The California Supreme Court agreed today to review legal challenges to Proposition 8, the voter initiative that restored a ban on same-sex marriage in California, but refused to permit gay weddings to resume pending a ruling. Today’s decision to review the lawsuits against Proposition 8 do not reveal how the court was leaning but both opponents and supporters of Proposition 8 expressed confidence that their arguments would prevail.

From the Associated Press:

California’s highest court agreed Wednesday to hear several legal challenges to the state’s new ban on same-sex marriage but refused to allow gay couples to resume marrying before it rules.

The California Supreme Court accepted three lawsuits seeking to nullify Proposition 8, a voter-approved constitutional amendment that overruled the court’s decision in May that legalized gay marriage.

All three cases claim the measure abridges the civil rights of a vulnerable minority group. They argue that voters alone did not have the authority to enact such a significant constitutional change.

As is its custom when it takes up cases, the court did not elaborate on its decision.

Along with the gay rights groups and local governments petitioning to overturn the ban, the measure’s sponsors and Attorney General Jerry Brown had urged the Supreme Court to consider whether Proposition 8 passes legal muster.

The court directed Brown and lawyers for the Yes on 8 campaign to submit their arguments for why the ballot initiative should not be nullified by Dec. 19. It said lawyers for the plaintiffs, who include same-sex couples who did not wed before the election, must respond before Jan. 5. Oral arguments could be scheduled as early as March, according to court spokeswoman Lynn Holton.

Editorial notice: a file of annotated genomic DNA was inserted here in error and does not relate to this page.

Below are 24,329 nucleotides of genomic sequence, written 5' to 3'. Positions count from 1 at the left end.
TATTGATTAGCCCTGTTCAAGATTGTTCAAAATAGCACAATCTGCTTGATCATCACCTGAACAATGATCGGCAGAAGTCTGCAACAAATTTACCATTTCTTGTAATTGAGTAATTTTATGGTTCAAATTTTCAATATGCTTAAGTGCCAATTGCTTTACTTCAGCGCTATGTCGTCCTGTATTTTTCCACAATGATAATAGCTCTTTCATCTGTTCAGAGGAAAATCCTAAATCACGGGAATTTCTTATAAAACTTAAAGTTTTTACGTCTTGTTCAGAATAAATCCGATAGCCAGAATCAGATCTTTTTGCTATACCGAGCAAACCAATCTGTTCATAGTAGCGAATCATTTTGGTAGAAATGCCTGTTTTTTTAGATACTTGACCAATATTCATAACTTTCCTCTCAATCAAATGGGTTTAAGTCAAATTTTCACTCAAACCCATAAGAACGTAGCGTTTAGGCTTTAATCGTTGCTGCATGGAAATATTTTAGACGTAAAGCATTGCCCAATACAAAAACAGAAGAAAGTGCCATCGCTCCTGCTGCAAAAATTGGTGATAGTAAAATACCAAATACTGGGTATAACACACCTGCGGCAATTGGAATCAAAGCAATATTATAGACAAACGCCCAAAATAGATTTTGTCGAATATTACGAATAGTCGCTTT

From the San Francisco Chronicle:

The state Supreme Court plunged back into the same-sex marriage wars today, agreeing to decide the legality of a ballot measure that repealed the right of gay and lesbian couples to wed in California.

At the urging of both sponsors and opponents of Proposition 8, the justices voted 6-1 to grant review of lawsuits challenging the Nov. 4 initiative, with Justice Joyce Kennard dissenting.

However, the court refused, 6-1, to let same-sex marriages resume while it considers Prop. 8’s constitutionality. Justice Carlos Moreno cast the dissenting vote.

Approved by 52 percent of voters, Prop. 8 restored the definition of marriage – a union of a man and a woman – that the court had overturned May 15. Both Kennard and Moreno were in the majority of that 4-3 ruling.

In its order today, the court asked for arguments on whether Prop. 8, if constitutional, would nullify 18,000 same-sex marriages performed between when the ruling took effect in mid-June and Nov. 4. Attorney General Jerry Brown, who will defend Prop. 8 as the state’s chief lawyer, contends those marriages are legal, but sponsors of the initiative disagree.

The justices asked for written arguments to be submitted by Jan. 15. The court could hold a hearing as early as March, with a ruling due 90 days later.

If the court had dismissed the suits, they could have been refiled in a county Superior Court, where most cases begin. They could still have reached the state’s high court, but only after appeals that might have taken years.